Five Ways to Better Business Budgeting

No matter how small your business, having a working budget is critical to good financial management.  We see too many businesses fail simply because they didn’t have an adequate handle on their financial situation.

If you didn’t set a budget at the beginning of the year it’s not too late to start.  If you did set a budget then when’s the last time you got it out of the drawer?

Here are our tips for setting and managing your budget better.

Start with Expenses
One of the most common budgeting errors is missing or underestimating expenses, so we suggest you start your budgeting process with a detailed review of past expenses and estimate of future expenses.

Recurring monthly expenses are fairly easy to budget.  For variable costs such as meals or entertainment use averages for the previous 12 or 6 months to estimate costs going forward.  Don’t forget about quarterly and annual expenses such as insurance or utilities.  If you are uncertain about upcoming costs, contact the suppliers you expect to work with.  And finally make sure you allow for purchase or replacement of capital items such as computers.  We suggest you build in an annual allowance for depreciation to cover these costs.

Make sure you divide your expenses into “cost of goods/services sold” – those costs that will fluctuate depending on your sales, and “overheads” – those costs that are largely fixed regardless of fluctuations in sales.

Understand Your Breakeven
You can make assumptions for future revenue based on recent trends.  If you are a start up or plan to launch a new initiative in the period ahead you will have to make assumptions based on your knowledge of the industry and competition.

Whichever way you estimate revenue, it is important that you understand your breakeven point.  This represents the amount you will need to sell to cover your overheads.  Selling below this point will result in losses and above this point will realise profit.

Understanding your breakeven will highlight financial vulnerabilities and enable you to make informed decisions.  So, for example, if your estimated sales are running close to your breakeven point this means that a slight hiccup in sales could push you into a loss position.  You may want to consider tightening up on your costs as protection.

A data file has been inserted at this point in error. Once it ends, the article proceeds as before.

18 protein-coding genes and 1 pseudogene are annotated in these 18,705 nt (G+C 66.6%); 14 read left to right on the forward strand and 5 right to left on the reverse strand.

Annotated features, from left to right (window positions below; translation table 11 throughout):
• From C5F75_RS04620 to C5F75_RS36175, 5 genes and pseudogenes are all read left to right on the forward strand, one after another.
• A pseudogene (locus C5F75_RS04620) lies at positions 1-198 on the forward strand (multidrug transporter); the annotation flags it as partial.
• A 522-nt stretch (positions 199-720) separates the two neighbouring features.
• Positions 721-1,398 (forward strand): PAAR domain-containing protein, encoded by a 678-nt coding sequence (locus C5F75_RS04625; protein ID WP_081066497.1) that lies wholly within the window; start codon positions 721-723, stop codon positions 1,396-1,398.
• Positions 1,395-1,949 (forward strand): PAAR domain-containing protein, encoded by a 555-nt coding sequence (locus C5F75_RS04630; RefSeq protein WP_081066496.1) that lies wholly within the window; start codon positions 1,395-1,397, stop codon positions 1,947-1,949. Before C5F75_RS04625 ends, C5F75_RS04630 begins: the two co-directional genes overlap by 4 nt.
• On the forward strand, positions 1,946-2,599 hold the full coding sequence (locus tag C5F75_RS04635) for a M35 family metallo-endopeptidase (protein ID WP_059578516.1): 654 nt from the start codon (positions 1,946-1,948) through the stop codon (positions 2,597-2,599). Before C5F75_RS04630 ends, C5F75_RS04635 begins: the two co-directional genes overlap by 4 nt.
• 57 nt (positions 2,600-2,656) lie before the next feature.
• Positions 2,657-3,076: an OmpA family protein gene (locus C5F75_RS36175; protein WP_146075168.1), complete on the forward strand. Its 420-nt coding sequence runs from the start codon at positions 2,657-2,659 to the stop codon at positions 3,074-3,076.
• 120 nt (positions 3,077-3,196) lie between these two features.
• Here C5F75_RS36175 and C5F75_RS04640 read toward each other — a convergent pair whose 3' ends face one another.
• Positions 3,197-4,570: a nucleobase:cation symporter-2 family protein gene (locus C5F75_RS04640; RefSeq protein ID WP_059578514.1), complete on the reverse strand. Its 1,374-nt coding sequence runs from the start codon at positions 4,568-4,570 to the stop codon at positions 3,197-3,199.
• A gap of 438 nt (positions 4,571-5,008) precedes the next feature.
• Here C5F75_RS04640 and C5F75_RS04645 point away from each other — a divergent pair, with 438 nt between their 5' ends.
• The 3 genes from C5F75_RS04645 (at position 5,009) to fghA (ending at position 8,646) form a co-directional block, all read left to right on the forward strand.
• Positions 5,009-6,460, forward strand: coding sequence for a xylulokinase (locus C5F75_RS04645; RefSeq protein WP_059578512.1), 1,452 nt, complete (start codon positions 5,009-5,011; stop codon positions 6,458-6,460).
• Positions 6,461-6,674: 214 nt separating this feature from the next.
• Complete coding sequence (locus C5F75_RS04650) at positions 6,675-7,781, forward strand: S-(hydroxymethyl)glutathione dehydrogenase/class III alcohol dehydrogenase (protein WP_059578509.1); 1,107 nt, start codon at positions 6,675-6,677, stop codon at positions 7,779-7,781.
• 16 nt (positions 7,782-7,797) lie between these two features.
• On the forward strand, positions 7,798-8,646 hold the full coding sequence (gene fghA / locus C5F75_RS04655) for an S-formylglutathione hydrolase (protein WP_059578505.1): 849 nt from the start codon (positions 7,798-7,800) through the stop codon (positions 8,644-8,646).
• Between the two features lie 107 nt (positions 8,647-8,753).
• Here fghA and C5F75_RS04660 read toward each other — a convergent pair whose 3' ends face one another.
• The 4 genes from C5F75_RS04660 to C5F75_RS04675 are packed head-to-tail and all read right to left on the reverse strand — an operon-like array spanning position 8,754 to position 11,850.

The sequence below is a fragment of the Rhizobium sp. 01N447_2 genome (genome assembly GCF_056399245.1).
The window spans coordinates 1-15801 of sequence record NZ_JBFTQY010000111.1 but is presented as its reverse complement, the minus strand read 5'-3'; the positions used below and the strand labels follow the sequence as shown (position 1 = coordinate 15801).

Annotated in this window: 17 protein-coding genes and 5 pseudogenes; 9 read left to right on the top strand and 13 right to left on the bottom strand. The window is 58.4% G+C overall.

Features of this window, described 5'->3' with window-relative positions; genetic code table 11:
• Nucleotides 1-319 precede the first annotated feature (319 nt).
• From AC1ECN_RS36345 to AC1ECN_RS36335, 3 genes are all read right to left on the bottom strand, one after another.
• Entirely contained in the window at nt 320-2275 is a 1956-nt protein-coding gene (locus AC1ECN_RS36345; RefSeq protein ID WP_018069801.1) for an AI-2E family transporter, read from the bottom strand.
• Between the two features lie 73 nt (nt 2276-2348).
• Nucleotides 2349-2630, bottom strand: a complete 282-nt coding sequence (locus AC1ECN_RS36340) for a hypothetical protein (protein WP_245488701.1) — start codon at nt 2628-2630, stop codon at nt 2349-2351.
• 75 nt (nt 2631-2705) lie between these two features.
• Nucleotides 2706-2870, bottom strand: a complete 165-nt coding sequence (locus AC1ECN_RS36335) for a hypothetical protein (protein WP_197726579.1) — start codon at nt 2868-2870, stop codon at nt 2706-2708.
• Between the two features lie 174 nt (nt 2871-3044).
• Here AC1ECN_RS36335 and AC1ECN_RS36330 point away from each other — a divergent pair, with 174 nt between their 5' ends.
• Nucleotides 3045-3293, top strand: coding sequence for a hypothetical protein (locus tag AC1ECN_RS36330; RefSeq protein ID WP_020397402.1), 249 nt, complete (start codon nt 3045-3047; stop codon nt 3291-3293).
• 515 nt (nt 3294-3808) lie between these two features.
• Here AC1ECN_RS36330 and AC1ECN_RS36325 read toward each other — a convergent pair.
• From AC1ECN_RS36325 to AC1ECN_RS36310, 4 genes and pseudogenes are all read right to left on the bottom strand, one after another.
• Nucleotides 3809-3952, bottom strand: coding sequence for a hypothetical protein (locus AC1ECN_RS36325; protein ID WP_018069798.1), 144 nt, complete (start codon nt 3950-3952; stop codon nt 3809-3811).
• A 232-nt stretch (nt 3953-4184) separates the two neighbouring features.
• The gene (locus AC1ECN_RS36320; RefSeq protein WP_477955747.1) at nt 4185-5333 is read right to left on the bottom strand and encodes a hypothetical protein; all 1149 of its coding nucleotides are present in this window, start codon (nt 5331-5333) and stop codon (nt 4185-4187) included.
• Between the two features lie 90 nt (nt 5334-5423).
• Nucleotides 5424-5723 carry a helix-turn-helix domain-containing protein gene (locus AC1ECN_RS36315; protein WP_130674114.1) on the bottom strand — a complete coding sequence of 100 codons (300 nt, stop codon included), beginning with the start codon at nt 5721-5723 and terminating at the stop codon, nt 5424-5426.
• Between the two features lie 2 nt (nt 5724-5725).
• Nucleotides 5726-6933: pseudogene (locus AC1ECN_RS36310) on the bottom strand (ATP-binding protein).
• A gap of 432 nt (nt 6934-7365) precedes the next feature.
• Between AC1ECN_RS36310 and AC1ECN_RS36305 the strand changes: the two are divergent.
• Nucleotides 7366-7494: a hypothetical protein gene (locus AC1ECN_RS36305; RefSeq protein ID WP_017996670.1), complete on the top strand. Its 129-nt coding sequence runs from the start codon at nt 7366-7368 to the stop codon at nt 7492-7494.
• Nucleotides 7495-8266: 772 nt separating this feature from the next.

Put simply, you can calculate your breakeven by dividing your overhead costs by your average gross margin.  So for example if you have $100 in overhead costs and you earn on average $20 per item sold, you will need to sell 5 items to achieve breakeven.  This is a simplistic view and most companies will have a number of complexities to consider.  Please contact us if you need assistance in calculating your breakeven.

Factor in Industry Standards
When you are establishing your budgets it can be valuable to look at industry standards as well as projections based on past results.  Industry benchmarks may highlight areas where you can improve in the year ahead.  So for example, if the average gross margins in your industry are considerably higher than those you are achieving there may be opportunities for price increases moving forward.

We subscribe to benchmarks across a wide range of industries.  Please let us know if we can be of assistance.

Be Conservative
The future is unpredictable – which is what makes budgeting so difficult.  We recommend that you err on the side of caution when budgeting to ensure you don’t overcommit your business.  Don’t simply assume that your sales will steadily increase – consider the possibility that clients may fall by the wayside.  Allow for unexpected cost increases.

If you are a natural optimist and find it difficult to be conservative then we suggest you consider running two budgets:  an “expected budget” and a “worst-case budget”.  The “worst-case budget” will help you to put in place emergency plans if the worst happens.

Review Your Budget Monthly
Your budget is not going to work for you if you simply put it in a drawer and forget about it.  We recommend you review your performance against your budget every month and be prepared to tweek it (or radically change it if that’s what’s required).  Take a look at your pipeline and consider modifying your sales projections.  Are you going to need to change your staff numbers?  Are your expenses coming in as expected?

You are going to make mistakes with your budget – that is a given.  You are a business owner not a psychic!  By making adjustments throughout the year you will stay in control of your financial situation – and you will probably build a better budget next year.

We strongly encourage all our clients to establish and regularly review a business budget.  If you need help getting started, or at any stage in this process, we are only a phone call away.

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